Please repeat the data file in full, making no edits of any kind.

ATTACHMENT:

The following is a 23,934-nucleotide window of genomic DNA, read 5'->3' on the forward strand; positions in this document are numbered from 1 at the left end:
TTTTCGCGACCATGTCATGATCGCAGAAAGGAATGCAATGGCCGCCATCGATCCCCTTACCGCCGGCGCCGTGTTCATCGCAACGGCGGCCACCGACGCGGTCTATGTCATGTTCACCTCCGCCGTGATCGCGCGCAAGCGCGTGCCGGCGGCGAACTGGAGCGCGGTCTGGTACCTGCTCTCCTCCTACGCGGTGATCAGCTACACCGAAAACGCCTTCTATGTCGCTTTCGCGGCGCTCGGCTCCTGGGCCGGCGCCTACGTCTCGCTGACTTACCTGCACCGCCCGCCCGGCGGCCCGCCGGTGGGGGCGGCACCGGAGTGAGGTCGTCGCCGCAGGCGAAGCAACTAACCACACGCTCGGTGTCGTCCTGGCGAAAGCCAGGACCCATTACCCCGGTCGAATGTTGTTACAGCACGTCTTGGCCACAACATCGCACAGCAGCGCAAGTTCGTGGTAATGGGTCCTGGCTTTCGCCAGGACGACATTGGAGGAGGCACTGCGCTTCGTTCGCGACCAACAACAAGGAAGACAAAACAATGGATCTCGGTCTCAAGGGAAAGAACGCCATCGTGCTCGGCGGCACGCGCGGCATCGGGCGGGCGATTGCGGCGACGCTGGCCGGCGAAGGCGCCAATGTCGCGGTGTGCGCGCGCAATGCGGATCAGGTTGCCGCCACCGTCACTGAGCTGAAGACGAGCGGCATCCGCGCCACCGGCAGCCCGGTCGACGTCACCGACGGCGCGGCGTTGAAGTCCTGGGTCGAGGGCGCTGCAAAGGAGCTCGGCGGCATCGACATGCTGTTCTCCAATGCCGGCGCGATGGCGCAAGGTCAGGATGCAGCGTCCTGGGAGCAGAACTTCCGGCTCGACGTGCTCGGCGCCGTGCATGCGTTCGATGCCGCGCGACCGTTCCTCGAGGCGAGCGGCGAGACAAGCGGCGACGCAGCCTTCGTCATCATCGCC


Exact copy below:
The following is a 23,934-nucleotide window of genomic DNA, read 5'->3' on the forward strand; positions in this document are numbered from 1 at the left end:
TTTTCGCGACCATGTCATGATCGCAGAAAGGAATGCAATGGCCGCCATCGATCCCCTTACCGCCGGCGCCGTGTTCATCGCAACGGCGGCCACCGACGCGGTCTATGTCATGTTCACCTCCGCCGTGATCGCGCGCAAGCGCGTGCCGGCGGCGAACTGGAGCGCGGTCTGGTACCTGCTCTCCTCCTACGCGGTGATCAGCTACACCGAAAACGCCTTCTATGTCGCTTTCGCGGCGCTCGGCTCCTGGGCCGGCGCCTACGTCTCGCTGACTTACCTGCACCGCCCGCCCGGCGGCCCGCCGGTGGGGGCGGCACCGGAGTGAGGTCGTCGCCGCAGGCGAAGCAACTAACCACACGCTCGGTGTCGTCCTGGCGAAAGCCAGGACCCATTACCCCGGTCGAATGTTGTTACAGCACGTCTTGGCCACAACATCGCACAGCAGCGCAAGTTCGTGGTAATGGGTCCTGGCTTTCGCCAGGACGACATTGGAGGAGGCACTGCGCTTCGTTCGCGACCAACAACAAGGAAGACAAAACAATGGATCTCGGTCTCAAGGGAAAGAACGCCATCGTGCTCGGCGGCACGCGCGGCATCGGGCGGGCGATTGCGGCGACGCTGGCCGGCGAAGGCGCCAATGTCGCGGTGTGCGCGCGCAATGCGGATCAGGTTGCCGCCACCGTCACTGAGCTGAAGACGAGCGGCATCCGCGCCACCGGCAGCCCGGTCGACGTCACCGACGGCGCGGCGTTGAAGTCCTGGGTCGAGGGCGCTGCAAAGGAGCTCGGCGGCATCGACATGCTGTTCTCCAATGCCGGCGCGATGGCGCAAGGTCAGGATGCAGCGTCCTGGGAGCAGAACTTCCGGCTCGACGTGCTCGGCGCCGTGCATGCGTTCGATGCCGCGCGACCGTTCCTCGAGGCGAGCGGCGAGACAAGCGGCGACGCAGCCTTCGTCATCATCGCC